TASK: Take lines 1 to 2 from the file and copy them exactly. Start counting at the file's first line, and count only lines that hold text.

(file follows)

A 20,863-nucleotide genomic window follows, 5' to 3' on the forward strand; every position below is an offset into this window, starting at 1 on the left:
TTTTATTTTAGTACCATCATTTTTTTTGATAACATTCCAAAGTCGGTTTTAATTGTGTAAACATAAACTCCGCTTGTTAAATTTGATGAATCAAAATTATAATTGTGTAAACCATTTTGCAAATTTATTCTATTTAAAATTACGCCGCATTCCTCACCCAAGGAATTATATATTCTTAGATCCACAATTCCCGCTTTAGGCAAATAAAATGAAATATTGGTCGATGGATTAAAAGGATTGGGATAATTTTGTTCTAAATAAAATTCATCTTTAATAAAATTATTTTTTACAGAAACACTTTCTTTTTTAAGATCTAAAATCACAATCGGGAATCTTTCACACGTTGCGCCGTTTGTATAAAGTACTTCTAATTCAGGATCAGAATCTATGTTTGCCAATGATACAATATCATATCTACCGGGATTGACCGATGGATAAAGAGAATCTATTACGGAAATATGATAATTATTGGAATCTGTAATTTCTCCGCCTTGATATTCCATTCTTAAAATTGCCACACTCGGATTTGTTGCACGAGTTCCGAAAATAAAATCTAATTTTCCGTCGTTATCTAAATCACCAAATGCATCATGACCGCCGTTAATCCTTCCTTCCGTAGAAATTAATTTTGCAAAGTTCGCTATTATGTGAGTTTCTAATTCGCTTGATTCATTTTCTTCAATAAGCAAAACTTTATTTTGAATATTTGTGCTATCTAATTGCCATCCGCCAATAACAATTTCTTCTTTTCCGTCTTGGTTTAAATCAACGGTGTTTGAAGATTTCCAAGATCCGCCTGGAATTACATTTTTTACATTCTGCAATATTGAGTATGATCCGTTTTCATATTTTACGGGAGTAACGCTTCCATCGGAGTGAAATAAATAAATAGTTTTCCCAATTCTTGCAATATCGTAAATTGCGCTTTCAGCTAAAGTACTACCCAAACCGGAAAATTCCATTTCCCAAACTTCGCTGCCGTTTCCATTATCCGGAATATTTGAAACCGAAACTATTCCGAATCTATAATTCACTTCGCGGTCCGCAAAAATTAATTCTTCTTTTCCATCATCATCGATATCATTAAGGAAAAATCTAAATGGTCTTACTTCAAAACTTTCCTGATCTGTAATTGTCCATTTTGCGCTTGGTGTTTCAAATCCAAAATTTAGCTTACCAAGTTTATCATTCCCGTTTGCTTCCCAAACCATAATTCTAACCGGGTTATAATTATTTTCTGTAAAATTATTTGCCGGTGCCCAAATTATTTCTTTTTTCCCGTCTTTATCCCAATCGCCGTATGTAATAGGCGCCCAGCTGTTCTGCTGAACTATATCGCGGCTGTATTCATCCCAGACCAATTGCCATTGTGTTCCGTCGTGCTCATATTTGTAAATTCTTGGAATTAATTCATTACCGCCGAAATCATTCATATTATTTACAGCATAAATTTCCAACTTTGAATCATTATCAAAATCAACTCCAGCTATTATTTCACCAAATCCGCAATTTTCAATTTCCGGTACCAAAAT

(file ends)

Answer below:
A 20,863-nucleotide genomic window follows, 5' to 3' on the forward strand; every position below is an offset into this window, starting at 1 on the left:
TTTTATTTTAGTACCATCATTTTTTTTGATAACATTCCAAAGTCGGTTTTAATTGTGTAAACATAAACTCCGCTTGTTAAATTTGATGAATCAAAATTATAATTGTGTAAACCATTTTGCAAATTTATTCTATTTAAAATTACGCCGCATTCCTCACCCAAGGAATTATATATTCTTAGATCCACAATTCCCGCTTTAGGCAAATAAAATGAAATATTGGTCGATGGATTAAAAGGATTGGGATAATTTTGTTCTAAATAAAATTCATCTTTAATAAAATTATTTTTTACAGAAACACTTTCTTTTTTAAGATCTAAAATCACAATCGGGAATCTTTCACACGTTGCGCCGTTTGTATAAAGTACTTCTAATTCAGGATCAGAATCTATGTTTGCCAATGATACAATATCATATCTACCGGGATTGACCGATGGATAAAGAGAATCTATTACGGAAATATGATAATTATTGGAATCTGTAATTTCTCCGCCTTGATATTCCATTCTTAAAATTGCCACACTCGGATTTGTTGCACGAGTTCCGAAAATAAAATCTAATTTTCCGTCGTTATCTAAATCACCAAATGCATCATGACCGCCGTTAATCCTTCCTTCCGTAGAAATTAATTTTGCAAAGTTCGCTATTATGTGAGTTTCTAATTCGCTTGATTCATTTTCTTCAATAAGCAAAACTTTATTTTGAATATTTGTGCTATCTAATTGCCATCCGCCAATAACAATTTCTTCTTTTCCGTCTTGGTTTAAATCAACGGTGTTTGAAGATTTCCAAGATCCGCCTGGAATTACATTTTTTACATTCTGCAATATTGAGTATGATCCGTTTTCATATTTTACGGGAGTAACGCTTCCATCGGAGTGAAATAAATAAATAGTTTTCCCAATTCTTGCAATATCGTAAATTGCGCTTTCAGCTAAAGTACTACCCAAACCGGAAAATTCCATTTCCCAAACTTCGCTGCCGTTTCCATTATCCGGAATATTTGAAACCGAAACTATTCCGAATCTATAATTCACTTCGCGGTCCGCAAAAATTAATTCTTCTTTTCCATCATCATCGATATCATTAAGGAAAAATCTAAATGGTCTTACTTCAAAACTTTCCTGATCTGTAATTGTCCATTTTGCGCTTGGTGTTTCAAATCCAAAATTTAGCTTACCAAGTTTATCATTCCCGTTTGCTTCCCAAACCATAATTCTAACCGGGTTATAATTATTTTCTGTAAAATTATTTGCCGGTGCCCAAATTATTTCTTTTTTCCCGTCTTTATCCCAATCGCCGTATGTAATAGGCGCCCAGCTGTTCTGCTGAACTATATCGCGGCTGTATTCATCCCAGACCAATTGCCATTGTGTTCCGTCGTGCTCATATTTGTAAATTCTTGGAATTAATTCATTACCGCCGAAATCATTCATATTATTTACAGCATAAATTTCCAACTTTGAATCATTATCAAAATCAACTCCAGCTATTATTTCACCAAATCCGCAATTTTCAATTTCCGGTACCAAAAT